Policy and Legal

Policy and Legal

Proposed “Right-to-Repair” Exemptions Would Hurt Manufacturers, Consumers

The NAM testified before the U.S. Copyright Office last week, explaining how two proposed exemptions from copyright protections would weaken manufacturers’ intellectual property rights, do significant harm to their businesses and potentially endanger consumers.

What’s going on: The Copyright Office is considering whether to recommend two exemptions from the Digital Millennium Copyright Act that would allow users to circumvent measures protecting copyrighted content.

  • One proposal was designed to allow the so-called “right-to-repair” by enabling access to operational data (including diagnostic and telematics data) from automobiles, agricultural vehicles, marine vessels and more. The other is focused on industrial equipment.

NAM speaks out: “The basis of the so-called ‘right-to-repair’ movement hinges on the false notion that owners do not have the ability to repair their own equipment,” NAM Vice President of Domestic Policy Charles Crain said at the recent hearing. “The truth, however, is that the majority of [original equipment manufacturers] already provide a wide range of resources and tools that allow users—and third-party repair businesses—to maintain, diagnose and repair products.”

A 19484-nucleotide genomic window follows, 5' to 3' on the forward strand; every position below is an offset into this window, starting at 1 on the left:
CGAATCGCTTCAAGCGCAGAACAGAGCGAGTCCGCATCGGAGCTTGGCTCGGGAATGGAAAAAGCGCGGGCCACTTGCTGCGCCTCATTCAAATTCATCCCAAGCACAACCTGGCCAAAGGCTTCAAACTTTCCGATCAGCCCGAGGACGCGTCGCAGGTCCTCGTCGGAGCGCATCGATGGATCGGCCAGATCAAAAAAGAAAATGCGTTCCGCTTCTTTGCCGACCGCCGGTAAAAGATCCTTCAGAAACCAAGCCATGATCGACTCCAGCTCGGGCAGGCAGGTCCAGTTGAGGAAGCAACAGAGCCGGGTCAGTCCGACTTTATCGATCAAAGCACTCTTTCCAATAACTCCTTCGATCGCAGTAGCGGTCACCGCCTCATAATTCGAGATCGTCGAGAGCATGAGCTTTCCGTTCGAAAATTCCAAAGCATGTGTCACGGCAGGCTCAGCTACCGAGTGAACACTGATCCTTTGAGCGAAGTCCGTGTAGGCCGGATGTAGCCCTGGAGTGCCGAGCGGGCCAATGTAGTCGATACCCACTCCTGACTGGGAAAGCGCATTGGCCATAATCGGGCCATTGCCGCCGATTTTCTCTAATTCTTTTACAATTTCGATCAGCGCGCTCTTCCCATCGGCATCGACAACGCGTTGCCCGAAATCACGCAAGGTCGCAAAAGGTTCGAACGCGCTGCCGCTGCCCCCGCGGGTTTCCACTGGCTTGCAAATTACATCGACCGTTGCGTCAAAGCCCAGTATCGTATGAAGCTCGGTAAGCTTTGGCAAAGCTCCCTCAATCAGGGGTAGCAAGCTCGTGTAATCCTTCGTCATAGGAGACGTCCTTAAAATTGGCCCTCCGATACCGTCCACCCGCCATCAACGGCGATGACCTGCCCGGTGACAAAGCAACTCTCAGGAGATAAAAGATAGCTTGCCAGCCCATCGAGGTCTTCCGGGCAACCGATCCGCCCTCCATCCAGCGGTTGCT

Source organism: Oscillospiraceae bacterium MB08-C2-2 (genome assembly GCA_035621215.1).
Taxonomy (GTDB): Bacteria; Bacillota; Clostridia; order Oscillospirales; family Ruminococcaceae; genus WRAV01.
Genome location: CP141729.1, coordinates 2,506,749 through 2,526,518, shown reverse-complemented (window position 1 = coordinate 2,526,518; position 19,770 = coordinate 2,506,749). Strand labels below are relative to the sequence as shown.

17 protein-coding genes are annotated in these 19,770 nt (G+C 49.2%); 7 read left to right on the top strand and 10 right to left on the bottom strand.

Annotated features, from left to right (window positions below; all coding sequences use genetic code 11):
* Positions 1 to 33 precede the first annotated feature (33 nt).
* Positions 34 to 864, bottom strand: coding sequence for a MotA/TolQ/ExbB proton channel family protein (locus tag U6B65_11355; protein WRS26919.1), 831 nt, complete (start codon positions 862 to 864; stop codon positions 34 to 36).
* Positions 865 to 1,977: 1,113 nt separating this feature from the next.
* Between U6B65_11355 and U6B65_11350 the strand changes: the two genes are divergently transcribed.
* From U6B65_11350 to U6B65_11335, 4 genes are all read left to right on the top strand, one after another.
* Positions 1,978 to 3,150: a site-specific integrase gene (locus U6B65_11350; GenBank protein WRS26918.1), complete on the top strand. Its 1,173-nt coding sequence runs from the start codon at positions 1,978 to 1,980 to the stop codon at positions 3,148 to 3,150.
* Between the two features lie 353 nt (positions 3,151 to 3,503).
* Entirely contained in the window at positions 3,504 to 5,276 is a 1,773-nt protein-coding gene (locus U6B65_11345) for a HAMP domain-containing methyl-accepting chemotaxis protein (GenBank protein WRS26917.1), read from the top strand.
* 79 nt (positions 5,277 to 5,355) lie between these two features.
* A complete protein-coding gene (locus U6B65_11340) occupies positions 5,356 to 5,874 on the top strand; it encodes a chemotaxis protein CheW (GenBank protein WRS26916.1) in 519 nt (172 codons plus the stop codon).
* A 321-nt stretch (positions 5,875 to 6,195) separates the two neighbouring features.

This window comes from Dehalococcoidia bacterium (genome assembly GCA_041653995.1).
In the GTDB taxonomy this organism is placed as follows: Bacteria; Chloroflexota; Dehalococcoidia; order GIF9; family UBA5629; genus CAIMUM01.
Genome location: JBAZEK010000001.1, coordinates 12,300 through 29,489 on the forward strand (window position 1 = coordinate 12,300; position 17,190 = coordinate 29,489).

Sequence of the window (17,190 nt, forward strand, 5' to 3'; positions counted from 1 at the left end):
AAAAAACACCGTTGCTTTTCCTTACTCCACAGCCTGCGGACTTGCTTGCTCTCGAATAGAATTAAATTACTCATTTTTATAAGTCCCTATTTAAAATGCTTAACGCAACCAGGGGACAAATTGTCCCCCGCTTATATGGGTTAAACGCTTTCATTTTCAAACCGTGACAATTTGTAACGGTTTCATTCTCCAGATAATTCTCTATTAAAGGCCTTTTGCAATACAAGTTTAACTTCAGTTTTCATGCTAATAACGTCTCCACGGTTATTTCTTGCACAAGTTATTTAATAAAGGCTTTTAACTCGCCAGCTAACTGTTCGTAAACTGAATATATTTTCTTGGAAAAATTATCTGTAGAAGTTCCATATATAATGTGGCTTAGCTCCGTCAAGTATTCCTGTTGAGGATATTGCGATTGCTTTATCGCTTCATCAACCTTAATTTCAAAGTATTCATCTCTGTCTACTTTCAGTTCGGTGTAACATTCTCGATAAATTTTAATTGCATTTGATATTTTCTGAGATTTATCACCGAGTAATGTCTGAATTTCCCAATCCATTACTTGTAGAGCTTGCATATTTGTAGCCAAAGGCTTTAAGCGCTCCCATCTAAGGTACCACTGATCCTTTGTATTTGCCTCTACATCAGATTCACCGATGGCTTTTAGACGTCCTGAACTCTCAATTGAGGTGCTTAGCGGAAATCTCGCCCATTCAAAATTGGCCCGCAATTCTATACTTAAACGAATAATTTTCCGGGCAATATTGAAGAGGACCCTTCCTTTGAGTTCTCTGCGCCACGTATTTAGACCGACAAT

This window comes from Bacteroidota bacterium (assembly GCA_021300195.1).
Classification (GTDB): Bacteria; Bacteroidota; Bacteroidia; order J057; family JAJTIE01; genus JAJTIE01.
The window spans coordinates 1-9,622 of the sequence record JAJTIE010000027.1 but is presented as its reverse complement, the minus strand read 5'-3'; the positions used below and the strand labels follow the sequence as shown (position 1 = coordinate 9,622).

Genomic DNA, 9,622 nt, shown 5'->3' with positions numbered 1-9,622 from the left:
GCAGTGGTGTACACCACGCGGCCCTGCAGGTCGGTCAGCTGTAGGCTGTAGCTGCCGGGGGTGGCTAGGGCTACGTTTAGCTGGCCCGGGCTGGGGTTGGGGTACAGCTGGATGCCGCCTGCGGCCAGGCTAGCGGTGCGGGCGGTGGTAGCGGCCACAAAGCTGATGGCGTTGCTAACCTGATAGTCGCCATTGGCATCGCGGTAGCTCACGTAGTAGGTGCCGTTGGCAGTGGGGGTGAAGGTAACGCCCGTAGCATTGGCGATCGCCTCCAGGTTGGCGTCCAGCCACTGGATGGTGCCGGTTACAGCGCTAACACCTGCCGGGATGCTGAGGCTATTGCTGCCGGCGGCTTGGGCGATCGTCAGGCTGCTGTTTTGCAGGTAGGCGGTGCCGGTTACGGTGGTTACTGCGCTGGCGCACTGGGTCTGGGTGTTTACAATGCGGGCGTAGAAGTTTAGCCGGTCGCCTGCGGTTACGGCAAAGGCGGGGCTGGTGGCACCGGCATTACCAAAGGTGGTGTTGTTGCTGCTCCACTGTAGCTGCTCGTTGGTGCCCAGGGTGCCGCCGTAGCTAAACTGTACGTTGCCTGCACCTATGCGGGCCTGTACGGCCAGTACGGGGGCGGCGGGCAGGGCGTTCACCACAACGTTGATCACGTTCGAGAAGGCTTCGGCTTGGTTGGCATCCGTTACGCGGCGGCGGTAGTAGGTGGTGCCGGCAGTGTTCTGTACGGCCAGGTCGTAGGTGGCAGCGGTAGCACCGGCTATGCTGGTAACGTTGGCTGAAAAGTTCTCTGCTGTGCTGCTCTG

• The NAM previously submitted comments urging the Copyright Office not to adopt the proposed exemptions.

Why it’s important: “These exemptions would undermine manufacturers’ IP rights in service of right-to-repair—and the record does not support their adoption,” Crain continued.

  • The exemptions are too broad and inadequately defined, and their proponents have “failed to show that users will be adversely affected absent the ability to circumvent [copyright law].”
  • What’s more, the exemptions “would expose proprietary information to public consumption and use, likely endangering consumers and allowing for unlawful modifications of government-mandated safety and emissions limits.”

The last word: “In short, right-to-repair is a solution in search of a problem,” Crain said.

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